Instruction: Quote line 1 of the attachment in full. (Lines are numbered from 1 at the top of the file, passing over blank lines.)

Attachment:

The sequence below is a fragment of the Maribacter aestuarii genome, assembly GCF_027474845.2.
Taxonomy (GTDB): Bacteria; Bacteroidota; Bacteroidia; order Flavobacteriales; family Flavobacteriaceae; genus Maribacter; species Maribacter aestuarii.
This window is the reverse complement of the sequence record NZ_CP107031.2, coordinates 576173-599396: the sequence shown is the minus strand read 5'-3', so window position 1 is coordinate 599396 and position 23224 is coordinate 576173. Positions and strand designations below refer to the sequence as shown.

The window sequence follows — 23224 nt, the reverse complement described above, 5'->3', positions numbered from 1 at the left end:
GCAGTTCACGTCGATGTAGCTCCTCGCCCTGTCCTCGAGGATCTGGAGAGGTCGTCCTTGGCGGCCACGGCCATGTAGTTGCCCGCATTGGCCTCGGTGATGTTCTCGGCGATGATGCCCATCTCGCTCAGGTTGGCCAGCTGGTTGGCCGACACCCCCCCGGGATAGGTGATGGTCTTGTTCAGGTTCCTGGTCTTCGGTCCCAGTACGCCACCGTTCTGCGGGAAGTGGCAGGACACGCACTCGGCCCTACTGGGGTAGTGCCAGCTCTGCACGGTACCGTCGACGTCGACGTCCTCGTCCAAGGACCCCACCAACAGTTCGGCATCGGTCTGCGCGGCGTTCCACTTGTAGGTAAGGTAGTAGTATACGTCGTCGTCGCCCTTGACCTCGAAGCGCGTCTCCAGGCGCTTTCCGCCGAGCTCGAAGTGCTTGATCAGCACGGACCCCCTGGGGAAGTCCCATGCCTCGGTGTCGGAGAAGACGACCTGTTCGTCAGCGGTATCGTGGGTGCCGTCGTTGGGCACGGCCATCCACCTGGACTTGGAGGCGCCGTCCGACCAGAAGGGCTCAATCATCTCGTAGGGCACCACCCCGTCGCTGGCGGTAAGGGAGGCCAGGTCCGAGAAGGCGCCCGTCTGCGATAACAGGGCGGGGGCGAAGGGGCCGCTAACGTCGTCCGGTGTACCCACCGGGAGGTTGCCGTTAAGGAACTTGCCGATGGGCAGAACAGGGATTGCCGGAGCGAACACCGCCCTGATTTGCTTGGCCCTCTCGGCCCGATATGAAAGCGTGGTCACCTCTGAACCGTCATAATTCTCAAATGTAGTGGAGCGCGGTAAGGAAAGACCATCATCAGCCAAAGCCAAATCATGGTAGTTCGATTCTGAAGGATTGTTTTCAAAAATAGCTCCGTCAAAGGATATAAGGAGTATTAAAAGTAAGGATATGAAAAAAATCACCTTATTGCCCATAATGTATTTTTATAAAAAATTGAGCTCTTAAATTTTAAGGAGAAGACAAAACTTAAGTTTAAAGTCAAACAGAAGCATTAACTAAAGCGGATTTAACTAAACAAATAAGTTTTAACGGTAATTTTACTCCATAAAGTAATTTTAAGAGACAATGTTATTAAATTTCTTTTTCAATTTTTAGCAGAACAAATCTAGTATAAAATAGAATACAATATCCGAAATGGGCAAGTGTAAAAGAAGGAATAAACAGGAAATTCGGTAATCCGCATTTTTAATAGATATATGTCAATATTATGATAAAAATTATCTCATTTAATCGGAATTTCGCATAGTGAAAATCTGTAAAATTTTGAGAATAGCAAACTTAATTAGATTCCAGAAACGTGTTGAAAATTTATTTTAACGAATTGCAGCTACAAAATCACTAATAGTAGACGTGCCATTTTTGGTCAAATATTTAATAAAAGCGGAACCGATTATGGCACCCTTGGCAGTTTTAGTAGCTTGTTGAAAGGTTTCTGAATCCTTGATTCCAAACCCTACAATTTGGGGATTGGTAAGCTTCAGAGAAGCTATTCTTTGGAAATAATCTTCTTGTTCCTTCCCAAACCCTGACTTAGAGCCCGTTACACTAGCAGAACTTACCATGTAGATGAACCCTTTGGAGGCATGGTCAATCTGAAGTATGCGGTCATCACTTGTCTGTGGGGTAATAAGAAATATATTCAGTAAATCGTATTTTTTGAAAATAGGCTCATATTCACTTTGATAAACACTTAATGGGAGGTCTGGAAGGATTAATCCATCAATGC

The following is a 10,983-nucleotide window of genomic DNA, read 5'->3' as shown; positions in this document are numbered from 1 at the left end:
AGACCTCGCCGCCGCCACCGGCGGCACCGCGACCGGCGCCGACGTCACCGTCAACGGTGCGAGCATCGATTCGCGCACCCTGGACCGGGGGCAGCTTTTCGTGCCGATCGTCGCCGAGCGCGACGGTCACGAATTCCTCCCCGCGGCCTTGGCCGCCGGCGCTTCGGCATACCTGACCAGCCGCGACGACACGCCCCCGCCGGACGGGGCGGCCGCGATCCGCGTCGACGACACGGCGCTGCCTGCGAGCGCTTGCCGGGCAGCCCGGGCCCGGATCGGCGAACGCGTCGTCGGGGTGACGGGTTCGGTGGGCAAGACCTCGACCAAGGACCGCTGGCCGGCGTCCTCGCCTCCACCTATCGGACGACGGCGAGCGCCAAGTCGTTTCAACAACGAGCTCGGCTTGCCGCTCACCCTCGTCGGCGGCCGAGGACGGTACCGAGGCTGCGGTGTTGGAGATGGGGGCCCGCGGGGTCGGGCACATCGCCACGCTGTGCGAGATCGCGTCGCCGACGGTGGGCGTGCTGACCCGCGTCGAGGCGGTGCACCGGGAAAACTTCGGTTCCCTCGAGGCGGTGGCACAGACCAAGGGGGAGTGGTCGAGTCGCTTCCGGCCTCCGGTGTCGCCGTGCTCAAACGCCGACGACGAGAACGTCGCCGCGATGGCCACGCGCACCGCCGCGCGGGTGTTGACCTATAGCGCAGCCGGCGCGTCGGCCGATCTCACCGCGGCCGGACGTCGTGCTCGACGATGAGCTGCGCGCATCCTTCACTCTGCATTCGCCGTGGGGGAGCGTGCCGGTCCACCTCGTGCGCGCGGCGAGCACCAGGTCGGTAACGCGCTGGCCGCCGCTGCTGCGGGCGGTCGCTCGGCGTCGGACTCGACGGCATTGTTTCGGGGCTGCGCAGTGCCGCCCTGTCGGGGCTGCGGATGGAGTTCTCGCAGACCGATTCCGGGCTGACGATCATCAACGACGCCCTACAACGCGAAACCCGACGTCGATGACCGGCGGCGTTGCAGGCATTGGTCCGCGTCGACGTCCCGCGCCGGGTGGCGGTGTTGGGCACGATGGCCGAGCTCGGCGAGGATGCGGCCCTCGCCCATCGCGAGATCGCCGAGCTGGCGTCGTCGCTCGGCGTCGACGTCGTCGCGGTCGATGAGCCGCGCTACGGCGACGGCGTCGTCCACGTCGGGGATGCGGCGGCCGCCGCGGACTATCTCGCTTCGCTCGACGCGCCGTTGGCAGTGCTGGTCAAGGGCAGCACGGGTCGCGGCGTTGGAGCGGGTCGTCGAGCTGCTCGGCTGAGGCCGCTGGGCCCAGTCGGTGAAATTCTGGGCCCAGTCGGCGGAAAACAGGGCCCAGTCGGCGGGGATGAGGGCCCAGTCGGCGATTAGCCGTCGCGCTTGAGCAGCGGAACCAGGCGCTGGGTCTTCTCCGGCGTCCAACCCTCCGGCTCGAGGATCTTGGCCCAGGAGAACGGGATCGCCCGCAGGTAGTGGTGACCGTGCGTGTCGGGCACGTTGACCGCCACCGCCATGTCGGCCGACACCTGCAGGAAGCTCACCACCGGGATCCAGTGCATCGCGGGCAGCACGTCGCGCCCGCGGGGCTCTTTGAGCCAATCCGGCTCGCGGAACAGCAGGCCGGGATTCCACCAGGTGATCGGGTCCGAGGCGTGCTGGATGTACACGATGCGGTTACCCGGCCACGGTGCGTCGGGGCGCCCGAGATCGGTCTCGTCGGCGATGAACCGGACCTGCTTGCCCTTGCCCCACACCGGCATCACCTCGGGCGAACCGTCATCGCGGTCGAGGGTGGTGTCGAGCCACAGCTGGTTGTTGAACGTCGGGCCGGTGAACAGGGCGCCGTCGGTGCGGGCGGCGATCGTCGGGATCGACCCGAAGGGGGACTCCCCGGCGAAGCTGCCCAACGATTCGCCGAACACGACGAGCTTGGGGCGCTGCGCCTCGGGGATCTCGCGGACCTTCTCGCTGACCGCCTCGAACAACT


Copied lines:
The sequence below is a fragment of the Maribacter aestuarii genome, assembly GCF_027474845.2.